Feel-Good vs. Direct Approach  

Posted by inkstainedhands in

I was thinking recently about the different reasons people might have for following certain Torah commandments. When a person -- a speaker, a writer, or just a friend -- is trying to convince another to follow a commandment, there are two different tactics one can use. One can either state the reason given by the Torah or by respected Torah authorities whose knowledge has been accepted for centuries, or, the other choice is to give reasons that will make the person you are trying to convince feel good about the whole thing. For instance, if you are trying to convince a person to be shomer negiah, you can either give the halakhic reasons or you can speak about the powerful effect of physical contact.

As a teenage girl in a religious school, I mostly hear the feel-good reasons. How special you are, how you should not make your body cheap (although it was never quite explained how shaking someone's hand can be making you 'cheap'), how if you are shomer negiah now you will be happier later when you're in a meaningful relationship (meaning marriage), and so on.

Now, I am not trying to discount these reasons. They have a lot of truth to them and some of them are quite logical, but why are they the main focus? What happened to giving halakhic explanations? Now, I know that for those who could not care less about the black-and-white of halakha or want something that appeals to their emotions more, such explanations will do the trick, but what about the others? What about those that don't subscribe to all this feel-good stuff that gets thrown at them by books, speakers, and teachers? What about people who want something more than that, who want an actual source?

Of course, if you only speak of sources and halakhic explanations in a school for girls or in a book that is aimed at teenagers, you will get nowhere. It is important to explain it in a way that will appeal to them, but at the same time it is necessary to also talk about halakha using a frank, direct approach so that girls should not think that they only need to follow the halakha for as long as it makes them feel good.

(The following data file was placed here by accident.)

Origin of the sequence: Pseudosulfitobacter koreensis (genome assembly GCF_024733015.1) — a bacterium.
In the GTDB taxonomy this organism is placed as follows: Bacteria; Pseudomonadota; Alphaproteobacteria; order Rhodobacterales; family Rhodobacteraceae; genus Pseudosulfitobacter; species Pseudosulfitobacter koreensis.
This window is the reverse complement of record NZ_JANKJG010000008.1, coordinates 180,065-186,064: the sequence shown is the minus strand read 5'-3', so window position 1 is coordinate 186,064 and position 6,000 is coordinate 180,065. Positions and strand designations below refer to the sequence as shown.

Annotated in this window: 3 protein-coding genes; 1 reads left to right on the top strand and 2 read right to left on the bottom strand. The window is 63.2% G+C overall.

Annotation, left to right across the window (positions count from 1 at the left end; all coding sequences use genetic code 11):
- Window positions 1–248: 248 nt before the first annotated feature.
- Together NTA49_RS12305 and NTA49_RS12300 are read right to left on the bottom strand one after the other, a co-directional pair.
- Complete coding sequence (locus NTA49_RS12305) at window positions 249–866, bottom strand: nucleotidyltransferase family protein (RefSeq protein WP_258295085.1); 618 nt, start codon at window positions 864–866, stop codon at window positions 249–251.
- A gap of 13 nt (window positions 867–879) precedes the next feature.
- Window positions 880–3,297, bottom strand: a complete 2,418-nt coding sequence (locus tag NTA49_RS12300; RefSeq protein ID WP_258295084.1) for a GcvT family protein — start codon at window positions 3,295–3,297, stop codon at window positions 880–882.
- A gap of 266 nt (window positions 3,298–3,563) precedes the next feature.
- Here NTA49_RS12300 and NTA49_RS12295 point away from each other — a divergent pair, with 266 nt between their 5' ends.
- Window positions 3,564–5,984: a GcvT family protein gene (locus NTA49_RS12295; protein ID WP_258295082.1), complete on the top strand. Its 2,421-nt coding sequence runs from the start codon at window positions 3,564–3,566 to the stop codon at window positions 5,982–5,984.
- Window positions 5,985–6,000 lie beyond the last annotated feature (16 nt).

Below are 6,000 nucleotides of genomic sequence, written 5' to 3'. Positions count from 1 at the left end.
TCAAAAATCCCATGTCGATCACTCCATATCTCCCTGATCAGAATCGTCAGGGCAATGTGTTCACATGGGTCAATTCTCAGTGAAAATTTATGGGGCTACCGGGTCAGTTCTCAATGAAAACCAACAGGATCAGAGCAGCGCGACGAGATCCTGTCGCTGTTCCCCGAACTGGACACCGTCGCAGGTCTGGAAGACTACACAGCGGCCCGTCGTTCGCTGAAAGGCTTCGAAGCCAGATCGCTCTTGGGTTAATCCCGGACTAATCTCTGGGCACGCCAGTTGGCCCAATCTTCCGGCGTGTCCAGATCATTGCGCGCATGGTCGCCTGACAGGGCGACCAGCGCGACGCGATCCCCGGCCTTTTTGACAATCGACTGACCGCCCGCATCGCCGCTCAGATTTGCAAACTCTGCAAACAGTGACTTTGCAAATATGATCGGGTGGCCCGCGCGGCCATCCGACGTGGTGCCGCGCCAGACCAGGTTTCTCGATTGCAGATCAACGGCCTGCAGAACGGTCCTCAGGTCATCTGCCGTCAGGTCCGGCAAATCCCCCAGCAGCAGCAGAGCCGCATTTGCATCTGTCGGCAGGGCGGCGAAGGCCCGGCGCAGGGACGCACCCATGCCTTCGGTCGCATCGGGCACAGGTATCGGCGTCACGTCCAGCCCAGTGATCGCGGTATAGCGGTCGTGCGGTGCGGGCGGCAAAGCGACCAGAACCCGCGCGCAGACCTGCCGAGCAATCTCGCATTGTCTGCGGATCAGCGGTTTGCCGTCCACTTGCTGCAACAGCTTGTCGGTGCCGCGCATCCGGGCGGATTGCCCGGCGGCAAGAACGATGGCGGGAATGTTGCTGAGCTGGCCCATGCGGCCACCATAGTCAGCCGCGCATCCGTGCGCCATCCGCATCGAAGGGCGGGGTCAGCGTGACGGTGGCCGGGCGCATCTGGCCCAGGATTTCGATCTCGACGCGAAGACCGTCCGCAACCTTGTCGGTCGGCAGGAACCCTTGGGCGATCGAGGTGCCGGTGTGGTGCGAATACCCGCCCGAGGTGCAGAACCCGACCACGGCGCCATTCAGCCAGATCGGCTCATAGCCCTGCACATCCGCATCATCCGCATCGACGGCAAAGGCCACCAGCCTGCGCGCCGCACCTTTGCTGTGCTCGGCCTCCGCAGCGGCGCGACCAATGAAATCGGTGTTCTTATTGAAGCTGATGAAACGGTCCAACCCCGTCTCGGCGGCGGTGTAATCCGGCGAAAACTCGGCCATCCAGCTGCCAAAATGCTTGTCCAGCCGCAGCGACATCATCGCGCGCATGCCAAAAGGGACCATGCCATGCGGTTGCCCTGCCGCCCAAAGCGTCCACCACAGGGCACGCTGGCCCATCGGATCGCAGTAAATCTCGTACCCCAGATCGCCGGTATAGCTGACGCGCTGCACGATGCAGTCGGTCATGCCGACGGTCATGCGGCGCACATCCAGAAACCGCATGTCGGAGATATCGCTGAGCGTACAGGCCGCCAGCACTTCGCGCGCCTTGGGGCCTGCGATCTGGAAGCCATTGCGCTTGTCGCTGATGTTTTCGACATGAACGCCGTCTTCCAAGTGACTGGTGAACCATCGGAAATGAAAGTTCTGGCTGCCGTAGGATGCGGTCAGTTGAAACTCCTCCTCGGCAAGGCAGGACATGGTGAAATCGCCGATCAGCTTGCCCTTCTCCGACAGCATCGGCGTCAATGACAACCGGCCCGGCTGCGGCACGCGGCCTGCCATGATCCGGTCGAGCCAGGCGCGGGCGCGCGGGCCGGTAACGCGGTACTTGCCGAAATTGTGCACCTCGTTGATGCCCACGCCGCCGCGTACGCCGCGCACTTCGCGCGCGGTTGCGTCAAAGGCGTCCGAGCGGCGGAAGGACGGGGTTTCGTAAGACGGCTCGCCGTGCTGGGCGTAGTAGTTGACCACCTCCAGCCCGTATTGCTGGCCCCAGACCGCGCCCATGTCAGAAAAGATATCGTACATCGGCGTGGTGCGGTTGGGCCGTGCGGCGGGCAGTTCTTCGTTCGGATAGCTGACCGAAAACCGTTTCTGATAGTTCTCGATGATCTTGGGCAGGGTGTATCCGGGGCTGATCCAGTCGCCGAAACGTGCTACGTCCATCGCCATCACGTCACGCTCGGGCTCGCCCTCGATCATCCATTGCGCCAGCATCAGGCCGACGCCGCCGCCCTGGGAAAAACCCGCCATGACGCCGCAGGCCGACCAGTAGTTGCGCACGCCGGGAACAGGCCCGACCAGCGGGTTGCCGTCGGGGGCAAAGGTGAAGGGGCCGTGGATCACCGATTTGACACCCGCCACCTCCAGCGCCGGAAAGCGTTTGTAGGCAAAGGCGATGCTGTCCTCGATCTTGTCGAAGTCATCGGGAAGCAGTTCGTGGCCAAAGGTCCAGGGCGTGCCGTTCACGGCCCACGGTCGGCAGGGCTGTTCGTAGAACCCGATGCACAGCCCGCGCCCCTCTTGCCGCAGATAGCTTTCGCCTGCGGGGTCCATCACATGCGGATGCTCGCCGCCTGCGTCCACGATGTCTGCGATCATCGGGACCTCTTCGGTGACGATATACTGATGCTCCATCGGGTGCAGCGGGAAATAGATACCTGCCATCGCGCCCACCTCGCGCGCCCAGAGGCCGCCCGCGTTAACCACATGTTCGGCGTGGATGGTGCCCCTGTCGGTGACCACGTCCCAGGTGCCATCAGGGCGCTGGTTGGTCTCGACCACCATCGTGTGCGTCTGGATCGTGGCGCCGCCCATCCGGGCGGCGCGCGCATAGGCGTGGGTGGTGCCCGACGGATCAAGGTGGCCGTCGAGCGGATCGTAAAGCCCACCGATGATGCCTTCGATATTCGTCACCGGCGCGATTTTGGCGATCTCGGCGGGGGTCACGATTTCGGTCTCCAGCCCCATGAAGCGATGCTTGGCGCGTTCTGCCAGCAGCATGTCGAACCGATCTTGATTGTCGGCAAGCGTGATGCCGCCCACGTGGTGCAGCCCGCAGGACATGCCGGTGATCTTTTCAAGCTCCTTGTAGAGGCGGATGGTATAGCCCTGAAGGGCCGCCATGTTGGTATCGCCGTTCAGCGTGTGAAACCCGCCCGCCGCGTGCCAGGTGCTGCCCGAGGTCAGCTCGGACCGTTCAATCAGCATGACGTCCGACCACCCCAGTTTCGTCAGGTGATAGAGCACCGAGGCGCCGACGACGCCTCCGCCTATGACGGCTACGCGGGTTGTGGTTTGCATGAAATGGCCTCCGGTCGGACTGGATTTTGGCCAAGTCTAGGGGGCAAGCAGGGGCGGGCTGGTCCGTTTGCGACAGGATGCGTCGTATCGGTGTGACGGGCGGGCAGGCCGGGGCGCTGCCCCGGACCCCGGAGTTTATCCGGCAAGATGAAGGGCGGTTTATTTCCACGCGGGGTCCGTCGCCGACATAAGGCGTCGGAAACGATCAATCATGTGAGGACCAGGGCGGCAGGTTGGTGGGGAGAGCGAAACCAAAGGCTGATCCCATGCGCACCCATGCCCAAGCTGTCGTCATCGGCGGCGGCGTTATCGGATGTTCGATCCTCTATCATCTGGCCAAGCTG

I once approached a friend of mine who was reading a book for teenagers about shomer negiah, and I remarked to her that although it is good that she is reading it and I hope that she gains something from it, she should keep in mind the halakhic reasons and she should also realize that we do not keep shomer negiah because it makes us feel all good inside but because G-d issued His commandments and we follow them. Otherwise, if you are only shomer negiah because you think you will benefit from it or it makes you happy or will prevent regrets, what happens if one day you give up on that and decide that it in fact does not make you happy and you do not see any immediate benefit in it?

Once you bring things down to the human level and think about the Torah in terms of your emotions and how you feel about its commandments, you are in dangerous waters. If you only do what makes you feel good, who's to say you will follow halakha? I mean, if you need the feel-good reasons because they will encourage you in your Torah observance, then by all means, go ahead! But they should not be your only reasons. They should complement, not supplant.

This entry was posted on Thursday, April 22, 2010 at Thursday, April 22, 2010 and is filed under . You can follow any responses to this entry through the comments feed .


I agree with you. Part of being observant is sometimes to accept mitzvos simply because God said so.

April 23, 2010 at 12:15 AM

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